GLOBAL PARTNERSHIP FOR EDUCATION: Putting education at the heart of the economy by Mariana Mazzucato, University College London

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by Mariana Mazzucato, University College London

As the world grapples with unprecedented challenges such as climate change, technological disruptions and geopolitical tensions, there is an ever-increasing emphasis on constructing resilient economies capable of withstanding shocks as well as fostering inclusive and sustainable growth.

The transformative potential of education, particularly when acknowledged as a non-negotiable human right, positions it as a cornerstone for sustainable and inclusive development.

Public education is a key driver of transformative change – it’s our most important asset.

As such, it is imperative to transcend the traditional notion of education as a peripheral concern and instead, position education for all at the very heart of how we design our economies.

4 steps for real economic transformation

First, we need to get rid of the false dichotomy between the innovation state and the welfare state – between the dynamic, entrepreneurial and ambitious economic activity over here and the social services, care and education policy over there. For instance, by granting every individual access to information and data, we not only uphold the fundamental human right to continuous education, but also foster curiosity and empower citizens to innovate.

Recognizing the link between innovation and welfare, the US government has made public funding for the CHIPS and Science Act conditional upon recipient companies providing access to childcare for their employees—bringing together thus, national security concerns tied to semiconductor manufacturing with the responsibility of ensuring the healthy development of the next generation of citizens.

Second, we need a cross-sectoral and whole-of-government approach to put education at the center of how we govern our economy.


The pandemic has shown that education requires the involvement of many different sectors working together. The move to online schooling, for example, has not only been an educational challenge; it has spotlighted the complex web of interdependencies among different sectors: from digital and public health to energy and housing.

As I argue in Mission Economy, defining a mission – such as giving every young person in school access to a computer and internet – can help design policies that are both cross-sectoral and inter-ministerial.

Third, we need to recognize that finance for education is not a trade-off for other policy priorities, but a critical driver of a dynamic economy as the multiplier effect of education expenditure is massive.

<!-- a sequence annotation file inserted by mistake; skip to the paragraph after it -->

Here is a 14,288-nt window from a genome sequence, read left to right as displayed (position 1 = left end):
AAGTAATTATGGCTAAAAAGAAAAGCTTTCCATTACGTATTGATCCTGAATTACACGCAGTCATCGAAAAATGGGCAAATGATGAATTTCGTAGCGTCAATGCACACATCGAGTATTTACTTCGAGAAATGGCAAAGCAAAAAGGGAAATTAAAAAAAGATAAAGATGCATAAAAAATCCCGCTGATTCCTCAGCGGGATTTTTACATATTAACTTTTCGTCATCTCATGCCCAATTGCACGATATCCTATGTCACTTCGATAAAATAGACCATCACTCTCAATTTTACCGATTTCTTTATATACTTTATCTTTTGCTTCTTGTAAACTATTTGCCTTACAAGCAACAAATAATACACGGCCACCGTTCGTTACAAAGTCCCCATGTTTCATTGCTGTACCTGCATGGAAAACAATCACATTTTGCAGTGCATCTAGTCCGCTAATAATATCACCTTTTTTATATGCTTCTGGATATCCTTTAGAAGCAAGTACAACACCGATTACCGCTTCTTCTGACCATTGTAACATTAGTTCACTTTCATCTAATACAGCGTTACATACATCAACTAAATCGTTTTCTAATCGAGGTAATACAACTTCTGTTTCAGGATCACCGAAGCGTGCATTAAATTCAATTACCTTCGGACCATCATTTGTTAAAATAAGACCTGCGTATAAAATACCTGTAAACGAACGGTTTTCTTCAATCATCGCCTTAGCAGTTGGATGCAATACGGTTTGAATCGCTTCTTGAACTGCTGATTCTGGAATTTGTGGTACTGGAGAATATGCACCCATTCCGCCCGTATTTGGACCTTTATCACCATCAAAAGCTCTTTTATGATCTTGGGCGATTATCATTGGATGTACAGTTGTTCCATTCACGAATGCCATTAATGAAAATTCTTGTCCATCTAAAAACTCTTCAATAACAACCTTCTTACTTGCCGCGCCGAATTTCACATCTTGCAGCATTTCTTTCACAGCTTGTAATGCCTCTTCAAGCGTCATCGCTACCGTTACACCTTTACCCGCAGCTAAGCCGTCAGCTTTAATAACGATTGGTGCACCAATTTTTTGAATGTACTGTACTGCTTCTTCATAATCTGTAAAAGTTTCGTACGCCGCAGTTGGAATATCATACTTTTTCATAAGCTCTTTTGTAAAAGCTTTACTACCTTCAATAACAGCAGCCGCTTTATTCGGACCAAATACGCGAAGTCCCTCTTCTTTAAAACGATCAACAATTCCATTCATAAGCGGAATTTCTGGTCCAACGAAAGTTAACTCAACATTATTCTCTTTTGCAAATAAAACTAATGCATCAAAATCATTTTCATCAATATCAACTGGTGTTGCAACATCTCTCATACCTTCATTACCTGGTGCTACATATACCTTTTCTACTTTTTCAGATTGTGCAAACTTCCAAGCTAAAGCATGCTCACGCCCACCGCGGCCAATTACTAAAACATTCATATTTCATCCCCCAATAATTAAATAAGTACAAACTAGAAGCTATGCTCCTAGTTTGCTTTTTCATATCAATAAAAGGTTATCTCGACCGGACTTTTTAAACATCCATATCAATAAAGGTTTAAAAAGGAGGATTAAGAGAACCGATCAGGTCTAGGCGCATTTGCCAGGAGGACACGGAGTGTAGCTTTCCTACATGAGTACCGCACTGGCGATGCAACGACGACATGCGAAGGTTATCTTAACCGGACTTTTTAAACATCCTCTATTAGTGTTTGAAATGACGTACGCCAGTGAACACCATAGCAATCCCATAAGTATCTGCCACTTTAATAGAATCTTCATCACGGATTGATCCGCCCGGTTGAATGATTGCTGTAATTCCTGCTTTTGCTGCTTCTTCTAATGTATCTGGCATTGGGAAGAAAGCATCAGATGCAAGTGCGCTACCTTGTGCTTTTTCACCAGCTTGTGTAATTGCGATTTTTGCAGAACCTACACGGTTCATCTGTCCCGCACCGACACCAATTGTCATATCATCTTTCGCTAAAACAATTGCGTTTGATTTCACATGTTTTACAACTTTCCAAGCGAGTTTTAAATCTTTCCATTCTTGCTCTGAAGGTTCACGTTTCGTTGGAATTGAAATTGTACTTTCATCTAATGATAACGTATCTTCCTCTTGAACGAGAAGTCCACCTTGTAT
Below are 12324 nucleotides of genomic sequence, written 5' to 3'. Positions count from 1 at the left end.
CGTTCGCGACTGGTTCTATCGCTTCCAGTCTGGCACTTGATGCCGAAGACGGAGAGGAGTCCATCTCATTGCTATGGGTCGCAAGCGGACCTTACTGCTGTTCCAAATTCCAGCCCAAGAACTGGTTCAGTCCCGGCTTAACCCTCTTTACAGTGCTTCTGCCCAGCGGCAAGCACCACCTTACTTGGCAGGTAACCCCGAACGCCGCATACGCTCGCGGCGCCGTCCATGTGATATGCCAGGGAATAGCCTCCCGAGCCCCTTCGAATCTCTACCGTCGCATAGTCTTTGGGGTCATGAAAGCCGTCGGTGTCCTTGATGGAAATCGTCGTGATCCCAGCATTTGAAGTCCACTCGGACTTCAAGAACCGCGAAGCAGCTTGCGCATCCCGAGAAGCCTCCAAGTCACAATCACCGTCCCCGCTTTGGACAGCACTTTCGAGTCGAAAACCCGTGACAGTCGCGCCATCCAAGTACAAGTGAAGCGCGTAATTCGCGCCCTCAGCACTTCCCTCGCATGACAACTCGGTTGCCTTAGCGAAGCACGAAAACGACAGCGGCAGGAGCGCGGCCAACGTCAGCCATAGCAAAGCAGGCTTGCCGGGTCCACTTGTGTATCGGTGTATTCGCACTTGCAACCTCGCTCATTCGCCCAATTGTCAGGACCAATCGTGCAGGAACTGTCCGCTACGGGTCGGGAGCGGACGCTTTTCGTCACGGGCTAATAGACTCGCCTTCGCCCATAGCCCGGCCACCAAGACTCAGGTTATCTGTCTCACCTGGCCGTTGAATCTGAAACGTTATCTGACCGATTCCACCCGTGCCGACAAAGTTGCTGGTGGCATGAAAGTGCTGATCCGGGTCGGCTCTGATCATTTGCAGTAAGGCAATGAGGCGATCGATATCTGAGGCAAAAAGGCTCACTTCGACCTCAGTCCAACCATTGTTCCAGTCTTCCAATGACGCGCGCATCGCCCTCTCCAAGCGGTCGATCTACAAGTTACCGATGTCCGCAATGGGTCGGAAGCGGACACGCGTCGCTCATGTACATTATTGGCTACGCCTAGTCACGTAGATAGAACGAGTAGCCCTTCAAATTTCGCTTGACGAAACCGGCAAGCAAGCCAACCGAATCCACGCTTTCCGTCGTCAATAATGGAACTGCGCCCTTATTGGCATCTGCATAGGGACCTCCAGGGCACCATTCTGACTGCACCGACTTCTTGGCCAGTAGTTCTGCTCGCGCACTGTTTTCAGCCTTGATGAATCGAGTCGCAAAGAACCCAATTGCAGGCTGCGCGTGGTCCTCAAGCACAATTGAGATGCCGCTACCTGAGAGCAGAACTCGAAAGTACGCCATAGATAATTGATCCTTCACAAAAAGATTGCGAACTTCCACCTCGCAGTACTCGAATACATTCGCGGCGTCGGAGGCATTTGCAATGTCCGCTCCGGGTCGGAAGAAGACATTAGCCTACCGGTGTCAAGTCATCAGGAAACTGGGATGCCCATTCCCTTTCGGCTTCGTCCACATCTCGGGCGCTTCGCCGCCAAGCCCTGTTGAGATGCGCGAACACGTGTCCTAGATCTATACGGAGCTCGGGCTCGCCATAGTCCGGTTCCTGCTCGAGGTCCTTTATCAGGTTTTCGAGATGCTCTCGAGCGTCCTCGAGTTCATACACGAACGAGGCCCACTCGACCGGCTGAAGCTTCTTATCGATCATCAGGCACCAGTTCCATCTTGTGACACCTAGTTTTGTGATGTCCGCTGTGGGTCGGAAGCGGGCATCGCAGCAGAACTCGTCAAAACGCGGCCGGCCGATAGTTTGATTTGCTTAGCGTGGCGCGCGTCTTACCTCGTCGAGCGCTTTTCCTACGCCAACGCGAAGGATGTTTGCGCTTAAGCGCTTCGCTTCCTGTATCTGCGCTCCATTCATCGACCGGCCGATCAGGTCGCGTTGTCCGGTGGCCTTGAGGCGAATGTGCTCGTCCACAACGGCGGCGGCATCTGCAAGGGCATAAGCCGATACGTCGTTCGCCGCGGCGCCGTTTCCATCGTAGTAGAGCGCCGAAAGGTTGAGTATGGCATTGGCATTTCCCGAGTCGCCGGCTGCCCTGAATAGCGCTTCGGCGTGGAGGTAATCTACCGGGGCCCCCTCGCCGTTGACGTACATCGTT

Most estimates show that between $2 and $5 are generated in additional spending for every $1 in initial public education expenditure. Nevertheless, there is a considerable financing gap – currently $97 billion per year – for low- and lower-middle-income countries to meet their education targets.

If cuts are made to essential areas that create resilient economies, such as education or health, the economy will not grow.

Fourth, we need to prioritize patient, long-term finance for public education. To do so, the quality of finance matters.


We need finance that is directed towards and designed to achieve ambitious goals. For example, the Global Fund to fight AIDS, Malaria and Tuberculosis was able to make radical breakthroughs in treatments by defining missions around bringing deaths down to zero.

We need to improve the governance, design and delivery of public, private and donor finance to align with the goal of education for all.

Sweden provides a meaningful example of how education policy can be a real driver of economic transformation that is inclusive and sustainable, bringing together the innovation state with the welfare state.

The Swedish government has a high-level mission around a decarbonized welfare state, and one of its levers is to ensure access to school meals that are tasty, healthy and sustainable. This has had far-reaching implications on system processes like food procurement policy, wherein the government needed to redesign supply chains to become more sustainable.

The school meals program has also encouraged participation of school children to design the kind of food they want, empowering them to own the solutions that impact their lives and well-being.

Despite education’s undeniable importance, nations around the world have struggled with treating it as the priority it is. But education can no longer be thought of as a 20th-century assembly line where students are input for industrial growth and teachers are disposable labor.

Education has to be a lifelong endeavor. And it has to be brought to the heart of our economy. If we want to achieve real economic transformation, then it is time to redesign our economies to deliver on education for all.


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